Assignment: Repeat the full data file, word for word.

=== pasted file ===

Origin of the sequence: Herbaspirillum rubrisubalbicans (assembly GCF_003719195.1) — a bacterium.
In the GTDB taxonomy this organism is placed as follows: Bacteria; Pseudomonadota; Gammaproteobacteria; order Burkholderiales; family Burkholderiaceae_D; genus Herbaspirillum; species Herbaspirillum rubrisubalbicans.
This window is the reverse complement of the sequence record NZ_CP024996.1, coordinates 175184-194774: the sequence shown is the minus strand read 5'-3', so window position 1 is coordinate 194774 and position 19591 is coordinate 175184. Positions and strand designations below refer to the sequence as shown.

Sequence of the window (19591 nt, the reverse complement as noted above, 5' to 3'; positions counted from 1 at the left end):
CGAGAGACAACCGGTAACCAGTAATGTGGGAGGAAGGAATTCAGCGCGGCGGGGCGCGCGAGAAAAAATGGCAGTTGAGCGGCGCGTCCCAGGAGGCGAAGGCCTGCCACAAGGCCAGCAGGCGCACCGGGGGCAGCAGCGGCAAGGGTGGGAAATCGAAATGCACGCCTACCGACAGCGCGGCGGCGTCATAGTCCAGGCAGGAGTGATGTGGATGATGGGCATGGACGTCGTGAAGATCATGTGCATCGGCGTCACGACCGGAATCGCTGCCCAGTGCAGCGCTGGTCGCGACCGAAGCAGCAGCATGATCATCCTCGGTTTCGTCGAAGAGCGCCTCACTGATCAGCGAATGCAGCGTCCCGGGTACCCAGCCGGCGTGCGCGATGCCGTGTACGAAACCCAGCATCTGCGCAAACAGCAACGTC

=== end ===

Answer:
Origin of the sequence: Herbaspirillum rubrisubalbicans (assembly GCF_003719195.1) — a bacterium.
In the GTDB taxonomy this organism is placed as follows: Bacteria; Pseudomonadota; Gammaproteobacteria; order Burkholderiales; family Burkholderiaceae_D; genus Herbaspirillum; species Herbaspirillum rubrisubalbicans.
This window is the reverse complement of the sequence record NZ_CP024996.1, coordinates 175184-194774: the sequence shown is the minus strand read 5'-3', so window position 1 is coordinate 194774 and position 19591 is coordinate 175184. Positions and strand designations below refer to the sequence as shown.

Sequence of the window (19591 nt, the reverse complement as noted above, 5' to 3'; positions counted from 1 at the left end):
CGAGAGACAACCGGTAACCAGTAATGTGGGAGGAAGGAATTCAGCGCGGCGGGGCGCGCGAGAAAAAATGGCAGTTGAGCGGCGCGTCCCAGGAGGCGAAGGCCTGCCACAAGGCCAGCAGGCGCACCGGGGGCAGCAGCGGCAAGGGTGGGAAATCGAAATGCACGCCTACCGACAGCGCGGCGGCGTCATAGTCCAGGCAGGAGTGATGTGGATGATGGGCATGGACGTCGTGAAGATCATGTGCATCGGCGTCACGACCGGAATCGCTGCCCAGTGCAGCGCTGGTCGCGACCGAAGCAGCAGCATGATCATCCTCGGTTTCGTCGAAGAGCGCCTCACTGATCAGCGAATGCAGCGTCCCGGGTACCCAGCCGGCGTGCGCGATGCCGTGTACGAAACCCAGCATCTGCGCAAACAGCAACGTC